Spring in a Small Town

From Wikipedia, the free encyclopedia
Jump to navigation Jump to search
Spring in a Small Town
Spring in a Small Town poster.jpg
MandarinXiǎochéng zhī chūn
Directed byFei Mu
Written byLi Tianji
StarringWei Wei
Shi Yu
Li Wei
Music byHuang Yijun
CinematographyLi Shengwei
Edited byWei Chunbao
Xu Ming
Distributed byUnited States (DVD):
Cinema Epoch
Release date
Running time
93 min.

Spring in a Small Town is a black-and-white Chinese film released in 1948, written by Li Tianji (Chinese: 李天濟; pinyin: Lǐ Tiānjì) and directed by Fei Mu, a director known for his empathetic portrayal of women.[1] It was produced and funded by Wenhua Film Company, whose great financial deficit at the time led it to produce Spring in a Small Town on a low budget with a minimalist plot and setting. The film casted only five characters.[2]

The original print of the film is now kept in the China Film Archive.[3][4] In 2005, Spring in a Small Town was declared the greatest Chinese film ever made by the Hong Kong Film Critics Society.[5]


The film takes place in a ruined family compound in a small town in the Jiangnan region after the Sino-Japanese War, and it tells the story of the once-prosperous Dai family. The film opens with Yuwen (Wei Wei) walking alone along with the ruins of the city wall, narrating the slow-paced, circular nature of her life. Her husband Liyan (Shi Yu) is ill and wallows in the miserable reality of his family's loss. Due to his illness and depression, his marriage to Yuwen has long been loveless, though both remain dutiful spouses to each other. Liyan spends his days in the courtyard expressing nostalgia of a better time. Meanwhile, Liyan's young teenage sister Xiu (Zhang Hongmei), too young to remember the past, stays cheerful and playful in the ruins of their home. Lao Huang (Cui Chaoming) is an old servant of the Dai family who faithfully remains with the family.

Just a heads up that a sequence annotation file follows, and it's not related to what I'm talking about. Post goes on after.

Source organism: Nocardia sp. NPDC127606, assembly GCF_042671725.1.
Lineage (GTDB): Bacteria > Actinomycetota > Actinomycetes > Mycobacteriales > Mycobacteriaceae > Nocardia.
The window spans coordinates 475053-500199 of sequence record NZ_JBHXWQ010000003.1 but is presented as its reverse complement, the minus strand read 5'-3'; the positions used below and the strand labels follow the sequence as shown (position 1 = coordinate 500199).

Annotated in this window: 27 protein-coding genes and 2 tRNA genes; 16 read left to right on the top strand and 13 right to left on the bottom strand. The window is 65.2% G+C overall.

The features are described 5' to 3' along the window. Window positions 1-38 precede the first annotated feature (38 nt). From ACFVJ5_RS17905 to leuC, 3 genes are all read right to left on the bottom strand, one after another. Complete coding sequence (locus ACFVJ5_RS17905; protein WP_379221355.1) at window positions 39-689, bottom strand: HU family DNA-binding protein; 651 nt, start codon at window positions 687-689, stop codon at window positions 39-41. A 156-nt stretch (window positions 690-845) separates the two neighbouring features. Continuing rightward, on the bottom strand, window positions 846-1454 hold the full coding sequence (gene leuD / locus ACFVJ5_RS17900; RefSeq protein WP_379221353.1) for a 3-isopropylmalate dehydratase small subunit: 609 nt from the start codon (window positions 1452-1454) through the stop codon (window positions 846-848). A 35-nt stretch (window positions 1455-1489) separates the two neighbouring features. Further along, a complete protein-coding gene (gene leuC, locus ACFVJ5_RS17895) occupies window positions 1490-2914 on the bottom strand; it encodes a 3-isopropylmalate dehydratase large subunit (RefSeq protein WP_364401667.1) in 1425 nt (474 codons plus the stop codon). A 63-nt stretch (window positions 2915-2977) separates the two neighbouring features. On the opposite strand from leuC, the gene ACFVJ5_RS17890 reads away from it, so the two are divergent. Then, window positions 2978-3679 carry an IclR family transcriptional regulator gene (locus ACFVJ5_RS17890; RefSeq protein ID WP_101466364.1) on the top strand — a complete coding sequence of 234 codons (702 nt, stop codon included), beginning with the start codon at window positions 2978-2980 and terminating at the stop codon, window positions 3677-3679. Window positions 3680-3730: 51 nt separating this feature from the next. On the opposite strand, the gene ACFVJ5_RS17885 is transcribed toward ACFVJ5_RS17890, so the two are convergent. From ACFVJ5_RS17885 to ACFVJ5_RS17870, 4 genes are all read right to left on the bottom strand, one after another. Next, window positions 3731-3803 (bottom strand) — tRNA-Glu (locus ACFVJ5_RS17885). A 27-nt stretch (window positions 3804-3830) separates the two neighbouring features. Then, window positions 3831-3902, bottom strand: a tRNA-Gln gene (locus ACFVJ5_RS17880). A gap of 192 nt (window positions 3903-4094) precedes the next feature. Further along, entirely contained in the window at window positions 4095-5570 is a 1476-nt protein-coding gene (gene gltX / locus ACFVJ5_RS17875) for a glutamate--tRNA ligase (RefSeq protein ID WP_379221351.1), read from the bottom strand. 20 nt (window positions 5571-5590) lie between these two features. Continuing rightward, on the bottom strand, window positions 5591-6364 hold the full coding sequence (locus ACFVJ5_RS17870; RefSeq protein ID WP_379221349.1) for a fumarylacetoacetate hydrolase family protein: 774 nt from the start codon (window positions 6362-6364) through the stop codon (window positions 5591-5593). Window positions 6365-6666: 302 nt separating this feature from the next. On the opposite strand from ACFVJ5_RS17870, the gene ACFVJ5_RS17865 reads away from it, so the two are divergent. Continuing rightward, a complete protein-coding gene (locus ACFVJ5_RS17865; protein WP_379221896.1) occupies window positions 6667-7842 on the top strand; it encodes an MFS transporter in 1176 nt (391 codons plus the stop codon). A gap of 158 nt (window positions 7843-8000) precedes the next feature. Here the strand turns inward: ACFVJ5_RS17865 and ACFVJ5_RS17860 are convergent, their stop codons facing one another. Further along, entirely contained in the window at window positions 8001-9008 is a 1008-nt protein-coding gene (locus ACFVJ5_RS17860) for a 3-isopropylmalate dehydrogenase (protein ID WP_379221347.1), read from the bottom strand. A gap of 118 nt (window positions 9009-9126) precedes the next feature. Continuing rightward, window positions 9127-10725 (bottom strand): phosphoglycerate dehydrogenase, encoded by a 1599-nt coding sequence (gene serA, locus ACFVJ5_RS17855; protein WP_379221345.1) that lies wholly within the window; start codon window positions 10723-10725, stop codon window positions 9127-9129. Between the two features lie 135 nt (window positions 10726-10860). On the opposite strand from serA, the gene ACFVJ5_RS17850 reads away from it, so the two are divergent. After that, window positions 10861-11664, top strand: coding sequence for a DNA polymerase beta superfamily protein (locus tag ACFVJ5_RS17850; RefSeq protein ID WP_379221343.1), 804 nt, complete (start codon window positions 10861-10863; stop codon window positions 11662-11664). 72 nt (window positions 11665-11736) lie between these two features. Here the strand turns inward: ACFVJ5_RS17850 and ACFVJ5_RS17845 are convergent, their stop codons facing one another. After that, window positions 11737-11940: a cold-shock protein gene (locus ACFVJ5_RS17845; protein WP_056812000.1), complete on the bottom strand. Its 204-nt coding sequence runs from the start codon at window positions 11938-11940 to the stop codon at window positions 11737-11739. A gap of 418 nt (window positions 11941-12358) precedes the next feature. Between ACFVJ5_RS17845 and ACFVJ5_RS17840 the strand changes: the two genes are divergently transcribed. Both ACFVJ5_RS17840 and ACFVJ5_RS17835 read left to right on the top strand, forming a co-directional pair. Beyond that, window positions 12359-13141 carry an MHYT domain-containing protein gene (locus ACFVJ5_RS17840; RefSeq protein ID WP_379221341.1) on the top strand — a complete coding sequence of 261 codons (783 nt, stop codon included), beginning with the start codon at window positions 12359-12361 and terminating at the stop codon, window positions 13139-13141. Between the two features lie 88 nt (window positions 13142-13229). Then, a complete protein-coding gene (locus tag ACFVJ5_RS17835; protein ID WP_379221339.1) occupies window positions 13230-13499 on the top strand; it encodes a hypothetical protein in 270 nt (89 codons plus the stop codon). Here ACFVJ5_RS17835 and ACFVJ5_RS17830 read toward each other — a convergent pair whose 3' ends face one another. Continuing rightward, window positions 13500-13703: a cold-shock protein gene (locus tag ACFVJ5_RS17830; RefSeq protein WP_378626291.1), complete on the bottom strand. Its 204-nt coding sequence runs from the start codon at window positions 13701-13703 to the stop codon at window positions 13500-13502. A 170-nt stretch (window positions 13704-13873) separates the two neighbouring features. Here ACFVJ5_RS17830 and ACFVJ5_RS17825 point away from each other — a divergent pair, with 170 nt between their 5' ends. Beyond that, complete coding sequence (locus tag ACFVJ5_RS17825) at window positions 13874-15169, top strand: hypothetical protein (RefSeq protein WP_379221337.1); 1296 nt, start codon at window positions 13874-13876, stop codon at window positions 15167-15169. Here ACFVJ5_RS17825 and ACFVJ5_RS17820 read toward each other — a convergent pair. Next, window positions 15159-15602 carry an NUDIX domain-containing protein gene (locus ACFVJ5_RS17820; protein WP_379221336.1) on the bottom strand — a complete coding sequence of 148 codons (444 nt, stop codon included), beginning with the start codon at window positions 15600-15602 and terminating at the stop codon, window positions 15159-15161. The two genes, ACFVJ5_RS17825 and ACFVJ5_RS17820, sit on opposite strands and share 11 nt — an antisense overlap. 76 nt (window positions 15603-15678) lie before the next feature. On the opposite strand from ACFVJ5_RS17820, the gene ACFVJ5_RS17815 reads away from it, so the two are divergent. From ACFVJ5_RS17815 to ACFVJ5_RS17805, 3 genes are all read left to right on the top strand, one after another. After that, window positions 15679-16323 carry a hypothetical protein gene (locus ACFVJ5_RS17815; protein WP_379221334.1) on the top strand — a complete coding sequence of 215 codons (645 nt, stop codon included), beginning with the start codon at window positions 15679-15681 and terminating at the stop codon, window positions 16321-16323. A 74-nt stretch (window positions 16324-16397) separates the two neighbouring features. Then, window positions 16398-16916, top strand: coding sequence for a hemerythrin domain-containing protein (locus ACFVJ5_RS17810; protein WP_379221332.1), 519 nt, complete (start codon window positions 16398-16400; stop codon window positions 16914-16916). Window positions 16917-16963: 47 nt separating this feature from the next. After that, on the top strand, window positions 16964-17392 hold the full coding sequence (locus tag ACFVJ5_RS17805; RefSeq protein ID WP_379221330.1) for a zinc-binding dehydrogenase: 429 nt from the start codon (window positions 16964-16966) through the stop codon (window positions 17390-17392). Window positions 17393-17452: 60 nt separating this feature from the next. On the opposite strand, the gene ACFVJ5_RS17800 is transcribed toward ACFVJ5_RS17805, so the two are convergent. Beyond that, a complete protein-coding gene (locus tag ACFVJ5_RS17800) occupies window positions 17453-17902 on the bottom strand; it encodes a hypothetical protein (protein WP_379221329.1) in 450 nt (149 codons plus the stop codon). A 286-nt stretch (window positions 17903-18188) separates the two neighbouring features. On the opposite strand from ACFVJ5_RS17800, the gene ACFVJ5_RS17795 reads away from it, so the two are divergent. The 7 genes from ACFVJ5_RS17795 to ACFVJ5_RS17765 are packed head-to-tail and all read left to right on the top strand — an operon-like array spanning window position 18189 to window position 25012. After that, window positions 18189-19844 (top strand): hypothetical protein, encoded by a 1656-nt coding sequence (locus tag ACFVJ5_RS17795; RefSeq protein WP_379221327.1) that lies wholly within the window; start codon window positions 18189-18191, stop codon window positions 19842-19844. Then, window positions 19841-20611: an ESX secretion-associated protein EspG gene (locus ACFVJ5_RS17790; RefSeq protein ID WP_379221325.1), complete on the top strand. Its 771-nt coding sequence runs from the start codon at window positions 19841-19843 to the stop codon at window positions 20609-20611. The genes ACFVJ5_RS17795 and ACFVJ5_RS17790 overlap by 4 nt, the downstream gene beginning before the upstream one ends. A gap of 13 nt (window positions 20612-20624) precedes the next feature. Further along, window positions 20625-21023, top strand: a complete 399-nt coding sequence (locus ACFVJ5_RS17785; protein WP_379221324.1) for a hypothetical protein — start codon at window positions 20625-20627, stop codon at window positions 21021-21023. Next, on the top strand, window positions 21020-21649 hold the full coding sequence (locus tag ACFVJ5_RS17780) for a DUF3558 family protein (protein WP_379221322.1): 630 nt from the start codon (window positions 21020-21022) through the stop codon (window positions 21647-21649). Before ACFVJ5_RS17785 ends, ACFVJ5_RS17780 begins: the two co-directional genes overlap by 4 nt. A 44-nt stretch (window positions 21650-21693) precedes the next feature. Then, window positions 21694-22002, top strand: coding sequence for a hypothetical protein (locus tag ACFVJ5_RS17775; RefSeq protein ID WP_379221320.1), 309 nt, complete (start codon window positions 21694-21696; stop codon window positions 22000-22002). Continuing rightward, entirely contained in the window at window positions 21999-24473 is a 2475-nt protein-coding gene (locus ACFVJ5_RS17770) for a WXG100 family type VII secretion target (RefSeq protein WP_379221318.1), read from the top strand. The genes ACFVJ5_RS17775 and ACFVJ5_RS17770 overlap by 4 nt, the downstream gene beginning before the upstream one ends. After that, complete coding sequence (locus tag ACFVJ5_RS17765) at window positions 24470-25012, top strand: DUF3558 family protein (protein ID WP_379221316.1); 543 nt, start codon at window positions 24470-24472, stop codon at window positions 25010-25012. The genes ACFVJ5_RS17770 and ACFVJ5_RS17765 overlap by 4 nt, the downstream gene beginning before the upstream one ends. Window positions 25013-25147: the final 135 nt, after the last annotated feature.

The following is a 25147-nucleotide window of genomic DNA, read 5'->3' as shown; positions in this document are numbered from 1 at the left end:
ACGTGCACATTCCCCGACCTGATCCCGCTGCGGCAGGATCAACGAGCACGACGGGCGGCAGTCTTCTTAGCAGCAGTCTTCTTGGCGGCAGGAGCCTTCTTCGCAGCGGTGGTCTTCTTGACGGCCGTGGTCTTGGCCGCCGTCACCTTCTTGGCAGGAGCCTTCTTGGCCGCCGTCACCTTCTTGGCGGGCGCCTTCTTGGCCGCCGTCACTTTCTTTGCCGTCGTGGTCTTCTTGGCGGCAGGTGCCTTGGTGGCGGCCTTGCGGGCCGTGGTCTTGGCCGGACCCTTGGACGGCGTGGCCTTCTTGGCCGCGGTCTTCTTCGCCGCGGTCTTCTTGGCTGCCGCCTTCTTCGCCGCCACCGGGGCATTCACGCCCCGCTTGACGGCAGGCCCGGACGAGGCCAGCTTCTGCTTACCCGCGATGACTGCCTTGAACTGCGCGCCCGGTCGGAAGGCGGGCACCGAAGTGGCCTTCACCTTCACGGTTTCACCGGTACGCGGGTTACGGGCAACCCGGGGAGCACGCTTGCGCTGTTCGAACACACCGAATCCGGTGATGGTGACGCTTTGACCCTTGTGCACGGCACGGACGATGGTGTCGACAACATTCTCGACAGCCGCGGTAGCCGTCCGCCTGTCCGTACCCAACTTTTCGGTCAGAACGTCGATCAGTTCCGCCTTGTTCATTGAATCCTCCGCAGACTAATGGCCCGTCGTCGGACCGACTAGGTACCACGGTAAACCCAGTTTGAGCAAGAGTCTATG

The Dai family still manages to live in an uneventful peace, but this is suddenly challenged by an unexpected visit from Liyan's childhood friend Zhang Zhichen (Li Wei), a doctor from Shanghai who previously had a relationship with Yuwen. Yuwen is conflicted between her love for Zhichen and her loyalty to her husband. During Zhichen's first evening at the home, Yuwen rekindles their love, visiting him and sending him some bedding and a thermos to show her concern. The next day, Liyan, Yuwen, Zhichen and Xiu spend the day together boating.